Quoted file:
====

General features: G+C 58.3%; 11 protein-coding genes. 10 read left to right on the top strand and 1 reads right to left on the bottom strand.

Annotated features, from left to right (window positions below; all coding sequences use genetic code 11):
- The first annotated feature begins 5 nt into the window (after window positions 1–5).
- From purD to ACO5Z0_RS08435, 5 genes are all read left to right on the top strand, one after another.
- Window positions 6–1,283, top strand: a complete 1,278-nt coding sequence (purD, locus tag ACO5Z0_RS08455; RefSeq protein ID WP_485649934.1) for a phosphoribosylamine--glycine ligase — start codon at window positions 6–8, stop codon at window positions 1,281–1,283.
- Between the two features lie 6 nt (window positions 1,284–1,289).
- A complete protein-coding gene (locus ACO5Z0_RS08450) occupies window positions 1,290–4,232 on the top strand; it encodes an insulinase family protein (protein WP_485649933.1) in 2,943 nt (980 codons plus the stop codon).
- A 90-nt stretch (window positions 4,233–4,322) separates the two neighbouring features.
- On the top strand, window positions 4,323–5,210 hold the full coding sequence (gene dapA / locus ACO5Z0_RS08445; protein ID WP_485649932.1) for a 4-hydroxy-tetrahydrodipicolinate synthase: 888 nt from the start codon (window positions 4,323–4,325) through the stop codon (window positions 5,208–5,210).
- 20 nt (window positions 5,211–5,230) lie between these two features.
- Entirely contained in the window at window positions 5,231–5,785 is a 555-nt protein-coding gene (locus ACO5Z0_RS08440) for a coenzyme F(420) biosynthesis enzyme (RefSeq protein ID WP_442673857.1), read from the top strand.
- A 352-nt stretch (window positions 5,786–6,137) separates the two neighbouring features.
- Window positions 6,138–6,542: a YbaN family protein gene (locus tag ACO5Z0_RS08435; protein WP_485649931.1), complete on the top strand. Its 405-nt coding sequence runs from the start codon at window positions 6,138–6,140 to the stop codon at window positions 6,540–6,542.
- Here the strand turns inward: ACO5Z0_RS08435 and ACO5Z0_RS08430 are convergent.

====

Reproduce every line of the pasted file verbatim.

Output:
General features: G+C 58.3%; 11 protein-coding genes. 10 read left to right on the top strand and 1 reads right to left on the bottom strand.

Annotated features, from left to right (window positions below; all coding sequences use genetic code 11):
- The first annotated feature begins 5 nt into the window (after window positions 1–5).
- From purD to ACO5Z0_RS08435, 5 genes are all read left to right on the top strand, one after another.
- Window positions 6–1,283, top strand: a complete 1,278-nt coding sequence (purD, locus tag ACO5Z0_RS08455; RefSeq protein ID WP_485649934.1) for a phosphoribosylamine--glycine ligase — start codon at window positions 6–8, stop codon at window positions 1,281–1,283.
- Between the two features lie 6 nt (window positions 1,284–1,289).
- A complete protein-coding gene (locus ACO5Z0_RS08450) occupies window positions 1,290–4,232 on the top strand; it encodes an insulinase family protein (protein WP_485649933.1) in 2,943 nt (980 codons plus the stop codon).
- A 90-nt stretch (window positions 4,233–4,322) separates the two neighbouring features.
- On the top strand, window positions 4,323–5,210 hold the full coding sequence (gene dapA / locus ACO5Z0_RS08445; protein ID WP_485649932.1) for a 4-hydroxy-tetrahydrodipicolinate synthase: 888 nt from the start codon (window positions 4,323–4,325) through the stop codon (window positions 5,208–5,210).
- 20 nt (window positions 5,211–5,230) lie between these two features.
- Entirely contained in the window at window positions 5,231–5,785 is a 555-nt protein-coding gene (locus ACO5Z0_RS08440) for a coenzyme F(420) biosynthesis enzyme (RefSeq protein ID WP_442673857.1), read from the top strand.
- A 352-nt stretch (window positions 5,786–6,137) separates the two neighbouring features.
- Window positions 6,138–6,542: a YbaN family protein gene (locus tag ACO5Z0_RS08435; protein WP_485649931.1), complete on the top strand. Its 405-nt coding sequence runs from the start codon at window positions 6,138–6,140 to the stop codon at window positions 6,540–6,542.
- Here the strand turns inward: ACO5Z0_RS08435 and ACO5Z0_RS08430 are convergent.